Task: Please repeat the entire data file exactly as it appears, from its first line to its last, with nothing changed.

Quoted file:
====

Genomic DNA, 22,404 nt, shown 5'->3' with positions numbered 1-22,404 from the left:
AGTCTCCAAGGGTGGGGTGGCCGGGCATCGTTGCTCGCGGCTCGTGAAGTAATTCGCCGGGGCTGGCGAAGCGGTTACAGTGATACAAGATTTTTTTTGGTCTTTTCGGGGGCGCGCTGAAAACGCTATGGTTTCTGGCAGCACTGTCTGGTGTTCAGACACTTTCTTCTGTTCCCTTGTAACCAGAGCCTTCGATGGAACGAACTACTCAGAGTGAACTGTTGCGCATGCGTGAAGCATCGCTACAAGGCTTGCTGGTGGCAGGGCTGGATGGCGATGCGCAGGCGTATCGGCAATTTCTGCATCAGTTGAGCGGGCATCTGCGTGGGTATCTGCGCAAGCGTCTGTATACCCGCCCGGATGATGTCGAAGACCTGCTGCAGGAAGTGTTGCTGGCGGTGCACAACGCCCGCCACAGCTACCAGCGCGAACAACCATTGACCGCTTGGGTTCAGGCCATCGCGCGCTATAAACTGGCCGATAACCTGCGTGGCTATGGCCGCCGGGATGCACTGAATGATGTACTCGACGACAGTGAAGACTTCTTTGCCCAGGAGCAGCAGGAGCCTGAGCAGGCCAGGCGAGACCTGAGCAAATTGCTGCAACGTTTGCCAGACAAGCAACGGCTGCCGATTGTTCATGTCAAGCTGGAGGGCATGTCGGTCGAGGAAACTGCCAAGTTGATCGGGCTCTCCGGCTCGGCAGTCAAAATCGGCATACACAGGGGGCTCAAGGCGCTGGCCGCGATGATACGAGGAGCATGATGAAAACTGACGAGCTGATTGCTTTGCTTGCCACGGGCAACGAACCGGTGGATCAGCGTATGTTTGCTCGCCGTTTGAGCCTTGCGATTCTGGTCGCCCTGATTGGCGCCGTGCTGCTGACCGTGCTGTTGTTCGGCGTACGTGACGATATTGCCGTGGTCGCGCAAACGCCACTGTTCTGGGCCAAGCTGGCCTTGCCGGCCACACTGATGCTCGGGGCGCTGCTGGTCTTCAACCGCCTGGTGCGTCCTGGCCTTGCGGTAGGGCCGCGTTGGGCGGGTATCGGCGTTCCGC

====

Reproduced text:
Genomic DNA, 22,404 nt, shown 5'->3' with positions numbered 1-22,404 from the left:
AGTCTCCAAGGGTGGGGTGGCCGGGCATCGTTGCTCGCGGCTCGTGAAGTAATTCGCCGGGGCTGGCGAAGCGGTTACAGTGATACAAGATTTTTTTTGGTCTTTTCGGGGGCGCGCTGAAAACGCTATGGTTTCTGGCAGCACTGTCTGGTGTTCAGACACTTTCTTCTGTTCCCTTGTAACCAGAGCCTTCGATGGAACGAACTACTCAGAGTGAACTGTTGCGCATGCGTGAAGCATCGCTACAAGGCTTGCTGGTGGCAGGGCTGGATGGCGATGCGCAGGCGTATCGGCAATTTCTGCATCAGTTGAGCGGGCATCTGCGTGGGTATCTGCGCAAGCGTCTGTATACCCGCCCGGATGATGTCGAAGACCTGCTGCAGGAAGTGTTGCTGGCGGTGCACAACGCCCGCCACAGCTACCAGCGCGAACAACCATTGACCGCTTGGGTTCAGGCCATCGCGCGCTATAAACTGGCCGATAACCTGCGTGGCTATGGCCGCCGGGATGCACTGAATGATGTACTCGACGACAGTGAAGACTTCTTTGCCCAGGAGCAGCAGGAGCCTGAGCAGGCCAGGCGAGACCTGAGCAAATTGCTGCAACGTTTGCCAGACAAGCAACGGCTGCCGATTGTTCATGTCAAGCTGGAGGGCATGTCGGTCGAGGAAACTGCCAAGTTGATCGGGCTCTCCGGCTCGGCAGTCAAAATCGGCATACACAGGGGGCTCAAGGCGCTGGCCGCGATGATACGAGGAGCATGATGAAAACTGACGAGCTGATTGCTTTGCTTGCCACGGGCAACGAACCGGTGGATCAGCGTATGTTTGCTCGCCGTTTGAGCCTTGCGATTCTGGTCGCCCTGATTGGCGCCGTGCTGCTGACCGTGCTGTTGTTCGGCGTACGTGACGATATTGCCGTGGTCGCGCAAACGCCACTGTTCTGGGCCAAGCTGGCCTTGCCGGCCACACTGATGCTCGGGGCGCTGCTGGTCTTCAACCGCCTGGTGCGTCCTGGCCTTGCGGTAGGGCCGCGTTGGGCGGGTATCGGCGTTCCGC